Back in the day when virginity was a virtue, women who had sex outside of marriage were considered harlots; and no woman wanted to be called “a harlot.” Sadly, harlotry has been sanitized of its negativity, exalted as acceptable, has become the norm in our day.
When God calls Abraham and his descendants into covenant with Him, He shares with them His Name and His land, and obligates Himself to them as their protector and redeemer. Abraham’s descendants spend 400 years in Egypt where they multiply and become a great people.
God brings His newly-minted people out of Egyptian slavery and cares for them during the forty-year wilderness experience. He forms them into a community by giving them laws (moral, ceremonial, and social) and warns them against the dangers of idolatry, an evil He Himself calls playing the harlot:
“They shall no more offer their sacrifices to demons, after whom they have played the harlot” (Leviticus 17:7, emphasis added).
“And if the people of the land should in any way hide their eyes from the man, when he gives some of his descendants to Molech, and they do not kill him, then I will set My face against that man and against his family; and I will cut him off from his people, and all who prostitute themselves with him to commit harlotry with Molech” (Lev. 20:4-5, emphasis added).
Further, God commands Israel to make tassels of blue on the corners of their clothing to remind themselves to keep His commandments “that you may not follow the harlotry to which your own heart and your eyes are inclined, and that you may remember and do all of My commandments, and be holy for your God. I am the LORD your God, who brought you out of the land of Egypt, to be your God: I am the LORD your God” (Numbers 15:39, emphasis added).
Under Joshua’s leadership during the Conquest Era Israel initially relies upon God to be her Commander (Joshua 5:13-15) and He fights for them. After Joshua and the elders die, however, Israel plays the harlot,
“Then the children of Israel did evil in the sight of the LORD, and served the Baals; and they forsook the LORD God of their fathers, who had brought them out of the land of Egypt; and they followed other gods from among the gods of the people who were all around them, and they bowed dow to them; and they provoked the LORD to anger” . . . “Nevertheless, the LORD raised up judges who delivered them out of the hand of those who plundered them. Yet they would not listen to their judges, but they played the harlot with other gods, and bowed down to them” (Judges 2:11-12, 16-17, emphasis added).
God also refers to Israel’s playing the harlot under Gideon’s leadership, “Then Gideon made it into an ephod and set it up in his city, Oprah. And all Israel played the harlot with it there” (8:27, emphasis added) and after Gideon’s death, “So it was, as soon as Gideon was dead, that the children of Israel again played the harlot with the Baals, and made Baal-Berth their god” (8:33, emphasis added).
The writer of Psalm 106 characterizes the early days of Israel’s statehood, “But they mingled with the Gentiles and learned their works; they served their idols, which became a snare to them. Thus they were defiled by their own works, and played the harlot by their own deeds” (106:35-36, 39, emphasis added).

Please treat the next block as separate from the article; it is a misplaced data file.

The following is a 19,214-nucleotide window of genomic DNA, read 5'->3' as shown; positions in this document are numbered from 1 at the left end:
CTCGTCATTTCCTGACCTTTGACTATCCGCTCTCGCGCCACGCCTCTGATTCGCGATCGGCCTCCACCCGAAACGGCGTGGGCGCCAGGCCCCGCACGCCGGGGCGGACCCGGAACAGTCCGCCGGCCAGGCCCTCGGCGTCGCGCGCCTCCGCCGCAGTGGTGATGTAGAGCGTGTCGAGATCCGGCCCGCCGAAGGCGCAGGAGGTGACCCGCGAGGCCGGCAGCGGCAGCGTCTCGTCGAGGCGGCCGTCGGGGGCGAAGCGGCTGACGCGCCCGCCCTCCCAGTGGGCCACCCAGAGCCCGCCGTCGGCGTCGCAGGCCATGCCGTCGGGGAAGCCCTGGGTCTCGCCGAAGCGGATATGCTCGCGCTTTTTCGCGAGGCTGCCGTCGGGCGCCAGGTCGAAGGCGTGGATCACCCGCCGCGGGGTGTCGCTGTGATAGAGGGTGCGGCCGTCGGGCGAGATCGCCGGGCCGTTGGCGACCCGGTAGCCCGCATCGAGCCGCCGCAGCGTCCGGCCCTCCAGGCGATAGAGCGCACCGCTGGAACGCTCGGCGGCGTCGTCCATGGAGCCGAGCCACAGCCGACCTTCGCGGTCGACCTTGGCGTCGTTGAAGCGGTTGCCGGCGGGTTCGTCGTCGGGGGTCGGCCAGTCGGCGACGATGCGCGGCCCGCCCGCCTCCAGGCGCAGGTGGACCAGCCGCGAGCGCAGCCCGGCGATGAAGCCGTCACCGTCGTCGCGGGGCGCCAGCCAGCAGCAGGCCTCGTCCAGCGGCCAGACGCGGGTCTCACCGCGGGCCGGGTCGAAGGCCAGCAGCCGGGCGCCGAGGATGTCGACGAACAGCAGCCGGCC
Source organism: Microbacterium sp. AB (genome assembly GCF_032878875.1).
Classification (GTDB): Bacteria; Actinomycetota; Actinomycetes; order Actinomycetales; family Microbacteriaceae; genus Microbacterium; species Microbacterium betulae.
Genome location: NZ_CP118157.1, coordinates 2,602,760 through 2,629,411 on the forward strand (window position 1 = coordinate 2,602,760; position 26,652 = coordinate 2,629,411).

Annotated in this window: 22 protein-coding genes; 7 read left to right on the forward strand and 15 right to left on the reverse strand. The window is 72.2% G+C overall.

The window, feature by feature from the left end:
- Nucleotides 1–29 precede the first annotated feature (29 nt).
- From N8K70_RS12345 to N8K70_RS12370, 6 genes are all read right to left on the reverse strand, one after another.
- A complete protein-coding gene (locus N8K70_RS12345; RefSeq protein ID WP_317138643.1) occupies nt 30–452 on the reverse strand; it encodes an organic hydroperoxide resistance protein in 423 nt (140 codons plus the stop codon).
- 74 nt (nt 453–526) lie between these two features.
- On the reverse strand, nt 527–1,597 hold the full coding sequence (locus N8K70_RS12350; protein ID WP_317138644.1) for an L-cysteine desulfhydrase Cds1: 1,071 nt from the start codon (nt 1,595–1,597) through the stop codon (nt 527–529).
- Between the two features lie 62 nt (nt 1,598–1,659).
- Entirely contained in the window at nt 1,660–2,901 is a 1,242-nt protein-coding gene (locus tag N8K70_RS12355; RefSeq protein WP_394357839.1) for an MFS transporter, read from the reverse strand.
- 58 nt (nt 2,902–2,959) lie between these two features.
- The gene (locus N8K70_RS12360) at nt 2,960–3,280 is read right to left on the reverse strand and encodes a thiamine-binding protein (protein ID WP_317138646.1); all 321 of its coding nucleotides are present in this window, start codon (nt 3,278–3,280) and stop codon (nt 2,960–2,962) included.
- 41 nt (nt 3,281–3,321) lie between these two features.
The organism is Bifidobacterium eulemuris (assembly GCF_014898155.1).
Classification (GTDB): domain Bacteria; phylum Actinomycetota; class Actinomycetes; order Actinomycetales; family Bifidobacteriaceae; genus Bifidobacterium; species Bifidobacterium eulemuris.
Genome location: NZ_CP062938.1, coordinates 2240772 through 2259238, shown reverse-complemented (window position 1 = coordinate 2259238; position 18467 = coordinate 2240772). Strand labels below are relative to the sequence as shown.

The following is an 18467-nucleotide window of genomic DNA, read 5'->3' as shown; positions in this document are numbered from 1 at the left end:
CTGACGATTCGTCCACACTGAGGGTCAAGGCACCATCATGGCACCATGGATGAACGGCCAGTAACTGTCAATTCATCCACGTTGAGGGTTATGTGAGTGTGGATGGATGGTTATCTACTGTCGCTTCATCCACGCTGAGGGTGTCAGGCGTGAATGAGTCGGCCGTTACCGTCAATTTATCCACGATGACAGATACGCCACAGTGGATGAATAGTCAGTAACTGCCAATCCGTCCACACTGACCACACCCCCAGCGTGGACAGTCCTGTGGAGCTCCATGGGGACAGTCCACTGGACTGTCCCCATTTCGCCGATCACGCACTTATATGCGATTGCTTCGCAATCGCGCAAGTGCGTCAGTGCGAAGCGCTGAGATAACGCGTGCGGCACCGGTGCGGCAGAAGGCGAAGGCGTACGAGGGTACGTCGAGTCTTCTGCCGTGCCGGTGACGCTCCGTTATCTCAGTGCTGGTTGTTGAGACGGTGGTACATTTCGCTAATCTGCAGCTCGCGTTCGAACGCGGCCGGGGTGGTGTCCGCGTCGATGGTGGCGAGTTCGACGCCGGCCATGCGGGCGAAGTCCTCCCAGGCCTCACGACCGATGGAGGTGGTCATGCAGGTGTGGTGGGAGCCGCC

After the kingdom divides into two nations (Israel and Judah) these words, playing the harlot, recur:
“And they were unfaithful to the God of their fathers, and played the harlot after the gods of the people of the land whom God had destroyed before them” (1 Chronicles 5:25, emphasis added).
“Thus says the LORD God of your father David: Because you have not walked in the ways of Jehoshaphat your father, or in the ways of Asa king of Judah, but have walked in the way of the kings of Israel, and have made Judah and the inhabitants of Jerusalem to play the harlot like the harlotry of the house of Ahab . . .” (2 Chronicles 21:13, emphasis added).
“How the faithful city has become a harlot! It was full of justice; righteousness lodged in it, but now murderers” (Isaiah 1:21)
“They say, ‘If a man divorces his wife, and she goes from him and becomes another man’s, may he return to her again? Would not that land be greatly polluted? But you have played the harlot with many lovers; yet return to Me’, says the LORD” (Jeremiah 3:1, emphasis added; see also verses 6 and 8).
God raises up Hosea and uses his relationship with his adulterous wife to illustrate Israel’s heart defection (Hosea 1:2; 2:4; 4:10-14, 18; 5:3-4; 9:1).
Through the captive prophet Ezekiel God gives His most vivid and graphic portrayal of Israel’s playing the harlot—the parable of Ezekiel 16.
It was to and through this people that the Messiah would come and it was to and through this people that He would reveal Himself to the world as the heart-redeemer, “Then I will give them one heart, and I will put a new spirit within them, and take the stony heart out of their flesh, and give them a heart of flesh, that they may walk in My statutes and keep My judgments and do them; and they shall be My people, and I will be their God” (Ezekiel 11:19-20). That’s tenacity! That’s faithfulness!